No wonder most people look at a list like that and either make fun of it or run screaming. I have a sneaking suspicion that many people look at that list a little wistfully and think - what if? What if this is possible?
For every trauma or hurt we’ve felt in the workplace, we’ve also experienced moments of joy and flow - of the wonder of a collective creating something akin to magic. The problem is, in most organisations, those moments occur more by luck than judgement. The other pattern I’ve noticed is that it is never the entire team that sees it at once - and too often it’s one lone soul in the organization who senses the ‘something else’ or ‘something more’ and acts on that impulse by seeking stories or others outside the organisation.
I guess it was the teacher in me (or the saver of lost souls?) that knew I wanted to share what I was learning. The first impulse was to start a meetup, which I did, hoping that an in-person learning community was possible. For many reasons, it wasn’t.
During the Euro summer of 2016, me and some colleagues from Enspiral gave a series of ‘Open Enspiral’ Workshops - a look into these crazy practices of self-organisation. It’s our facilitation practice to make our learning participatory and fun and inclusive, if only for a 2-3 hour session. They were a hit, and everyone asked how they could go deeper - how they could practice together. And so the Practical Self Management Intensive was finally launched. OK, the website was launched!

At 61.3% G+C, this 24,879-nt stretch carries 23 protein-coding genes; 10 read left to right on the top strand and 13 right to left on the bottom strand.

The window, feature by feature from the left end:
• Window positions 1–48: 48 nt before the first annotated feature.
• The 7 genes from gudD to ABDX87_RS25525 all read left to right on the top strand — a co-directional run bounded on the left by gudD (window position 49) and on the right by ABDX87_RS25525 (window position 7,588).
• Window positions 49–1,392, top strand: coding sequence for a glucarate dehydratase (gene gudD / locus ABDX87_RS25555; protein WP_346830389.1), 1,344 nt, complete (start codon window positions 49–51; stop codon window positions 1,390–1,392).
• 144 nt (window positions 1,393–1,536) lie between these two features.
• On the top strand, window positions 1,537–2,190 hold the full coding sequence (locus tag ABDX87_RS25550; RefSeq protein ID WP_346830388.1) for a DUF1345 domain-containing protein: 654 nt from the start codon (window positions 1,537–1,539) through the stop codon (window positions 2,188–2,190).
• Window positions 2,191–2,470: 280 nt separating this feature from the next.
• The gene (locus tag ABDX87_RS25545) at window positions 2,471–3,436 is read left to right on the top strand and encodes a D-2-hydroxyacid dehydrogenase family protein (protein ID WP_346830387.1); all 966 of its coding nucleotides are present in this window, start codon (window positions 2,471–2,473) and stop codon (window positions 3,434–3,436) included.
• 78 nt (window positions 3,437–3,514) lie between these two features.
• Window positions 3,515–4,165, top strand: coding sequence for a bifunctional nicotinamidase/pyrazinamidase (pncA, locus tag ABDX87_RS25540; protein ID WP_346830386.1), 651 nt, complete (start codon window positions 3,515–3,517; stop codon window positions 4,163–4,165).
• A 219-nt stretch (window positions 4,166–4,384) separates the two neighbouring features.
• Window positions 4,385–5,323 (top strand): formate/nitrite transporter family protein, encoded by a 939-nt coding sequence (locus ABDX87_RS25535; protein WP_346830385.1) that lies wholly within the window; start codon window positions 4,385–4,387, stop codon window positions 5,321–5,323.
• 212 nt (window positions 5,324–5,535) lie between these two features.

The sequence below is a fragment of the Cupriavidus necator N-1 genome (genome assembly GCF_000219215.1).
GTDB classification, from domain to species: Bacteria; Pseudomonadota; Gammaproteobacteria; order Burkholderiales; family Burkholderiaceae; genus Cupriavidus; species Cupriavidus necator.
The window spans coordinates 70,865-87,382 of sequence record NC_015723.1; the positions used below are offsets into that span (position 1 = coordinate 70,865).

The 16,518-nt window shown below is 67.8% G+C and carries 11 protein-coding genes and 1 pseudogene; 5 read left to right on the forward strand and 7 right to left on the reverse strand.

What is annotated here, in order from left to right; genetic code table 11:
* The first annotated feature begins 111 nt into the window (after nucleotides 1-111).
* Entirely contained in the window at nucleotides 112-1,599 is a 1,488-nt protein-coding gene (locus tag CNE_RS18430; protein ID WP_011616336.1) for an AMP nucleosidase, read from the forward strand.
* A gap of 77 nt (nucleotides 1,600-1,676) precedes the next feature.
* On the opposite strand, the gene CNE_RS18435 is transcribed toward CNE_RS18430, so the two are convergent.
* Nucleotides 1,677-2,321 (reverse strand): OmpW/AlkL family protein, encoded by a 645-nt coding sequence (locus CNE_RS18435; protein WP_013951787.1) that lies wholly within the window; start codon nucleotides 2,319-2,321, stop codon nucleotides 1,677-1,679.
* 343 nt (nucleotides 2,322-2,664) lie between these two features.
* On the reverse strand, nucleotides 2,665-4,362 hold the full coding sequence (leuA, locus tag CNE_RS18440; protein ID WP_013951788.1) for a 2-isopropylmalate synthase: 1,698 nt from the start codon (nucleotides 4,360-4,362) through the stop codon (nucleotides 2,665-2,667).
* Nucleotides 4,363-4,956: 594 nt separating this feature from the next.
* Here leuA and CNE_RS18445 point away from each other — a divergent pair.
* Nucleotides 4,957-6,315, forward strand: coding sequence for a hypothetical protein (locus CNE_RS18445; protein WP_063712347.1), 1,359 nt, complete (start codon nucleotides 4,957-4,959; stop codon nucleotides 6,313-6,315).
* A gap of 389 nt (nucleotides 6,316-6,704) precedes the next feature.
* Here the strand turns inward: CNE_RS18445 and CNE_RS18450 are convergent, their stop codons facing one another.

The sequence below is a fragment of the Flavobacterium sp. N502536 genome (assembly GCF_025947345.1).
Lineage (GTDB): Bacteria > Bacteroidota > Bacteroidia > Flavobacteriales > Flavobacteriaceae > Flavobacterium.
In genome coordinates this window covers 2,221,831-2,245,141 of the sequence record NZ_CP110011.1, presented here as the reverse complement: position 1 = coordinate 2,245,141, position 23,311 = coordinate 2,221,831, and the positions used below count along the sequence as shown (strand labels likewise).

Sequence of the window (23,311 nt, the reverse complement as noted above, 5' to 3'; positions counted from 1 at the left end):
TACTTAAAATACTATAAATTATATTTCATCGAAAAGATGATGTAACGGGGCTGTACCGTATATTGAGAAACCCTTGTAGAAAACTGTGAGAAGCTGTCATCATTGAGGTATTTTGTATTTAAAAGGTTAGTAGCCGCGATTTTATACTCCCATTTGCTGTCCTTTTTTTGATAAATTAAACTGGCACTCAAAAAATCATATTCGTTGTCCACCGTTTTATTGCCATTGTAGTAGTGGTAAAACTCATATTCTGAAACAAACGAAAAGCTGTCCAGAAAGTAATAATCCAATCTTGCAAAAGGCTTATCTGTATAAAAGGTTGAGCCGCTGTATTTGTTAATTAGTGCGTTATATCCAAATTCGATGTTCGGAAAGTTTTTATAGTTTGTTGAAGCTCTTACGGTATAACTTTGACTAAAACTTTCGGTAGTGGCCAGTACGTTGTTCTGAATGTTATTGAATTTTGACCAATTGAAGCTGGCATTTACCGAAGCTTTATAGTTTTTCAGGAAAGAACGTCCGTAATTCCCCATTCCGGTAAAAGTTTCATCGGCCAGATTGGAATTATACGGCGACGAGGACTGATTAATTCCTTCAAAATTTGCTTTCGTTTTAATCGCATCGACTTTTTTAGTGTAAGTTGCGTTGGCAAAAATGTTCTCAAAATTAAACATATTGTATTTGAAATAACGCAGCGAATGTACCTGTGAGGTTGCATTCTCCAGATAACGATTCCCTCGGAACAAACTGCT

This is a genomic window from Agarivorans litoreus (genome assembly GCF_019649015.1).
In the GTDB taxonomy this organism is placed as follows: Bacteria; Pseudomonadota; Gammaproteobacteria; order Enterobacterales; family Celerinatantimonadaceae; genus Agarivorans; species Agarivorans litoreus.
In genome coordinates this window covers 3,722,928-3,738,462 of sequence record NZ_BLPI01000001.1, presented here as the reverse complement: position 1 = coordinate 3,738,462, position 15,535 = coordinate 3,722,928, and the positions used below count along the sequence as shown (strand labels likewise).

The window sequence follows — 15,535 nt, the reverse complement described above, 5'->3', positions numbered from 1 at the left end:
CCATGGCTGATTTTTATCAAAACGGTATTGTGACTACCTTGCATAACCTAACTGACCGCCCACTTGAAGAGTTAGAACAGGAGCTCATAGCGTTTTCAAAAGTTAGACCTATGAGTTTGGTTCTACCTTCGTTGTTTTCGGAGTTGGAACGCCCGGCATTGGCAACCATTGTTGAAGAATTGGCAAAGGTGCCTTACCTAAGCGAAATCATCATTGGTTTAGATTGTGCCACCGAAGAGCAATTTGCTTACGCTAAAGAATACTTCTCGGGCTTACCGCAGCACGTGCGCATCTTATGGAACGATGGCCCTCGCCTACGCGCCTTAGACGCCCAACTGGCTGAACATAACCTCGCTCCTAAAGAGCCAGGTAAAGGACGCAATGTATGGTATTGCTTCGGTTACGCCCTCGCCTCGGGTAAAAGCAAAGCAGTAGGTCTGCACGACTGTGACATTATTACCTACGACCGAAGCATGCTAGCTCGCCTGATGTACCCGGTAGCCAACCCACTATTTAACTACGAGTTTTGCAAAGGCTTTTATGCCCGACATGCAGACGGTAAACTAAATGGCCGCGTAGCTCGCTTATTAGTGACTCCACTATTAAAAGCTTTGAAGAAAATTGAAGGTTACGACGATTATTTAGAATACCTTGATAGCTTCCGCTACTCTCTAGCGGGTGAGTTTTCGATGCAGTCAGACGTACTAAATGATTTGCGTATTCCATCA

Although I was on my way to becoming an entrepreneur, and working within a collective of entrepreneurs, Enspiral, neither myself nor my colleagues (at the time) were experienced marketers of virtual learning experiences. So the website sat there, but no one clicked.
At the Enspiral Summerfest of 2017 around 150 people from many countries convened in Wellington, including a Brazilian named Ian Borges. Ian had just begun a collaboration with Ricardo Semler on a project called Leadwise, which was on the hunt for education collaborators. We’d found our marketing partner!
I’m no Seth Godin. I don’t have decades of mastery as a marketer and a huge fanbase. Plus, the curriculum I’m interested in isn’t always easy to articulate. The body of knowledge is emergent, and sometimes un-organised. Because of this, I decided that rather than simply sending out weekly prompts for the cohort to self-organise around, utilizing zoom to host live learning and work sessions would add a level of context and practice. It was almost an afterthought that by coming together twice a week that the micro-practices of self-management would in and of themselves validate the programmatic decision for live sessions.
Articulating a ‘way of being’ is folly until you experience it. When I talk about a check-in or proposal-based decision making, it might as well be a different language - certainly in the world of business education. Populist business media tries to articulate ‘new skills required in the future of work’ but give very little context or guidance. New skills like ‘comfort with ambiguity’ and ‘dealing with complexity’ sound like they should have a how-to or ‘for dummies’ manual. In my experience, it’s not that simple, for one main reason: Many of us have forgotten how to listen. In a traditional business context dominated by extroverts, the skill of ‘finding an opening’ and crafting a perfect argument has taken us away from the skill of dialogue and coherence building.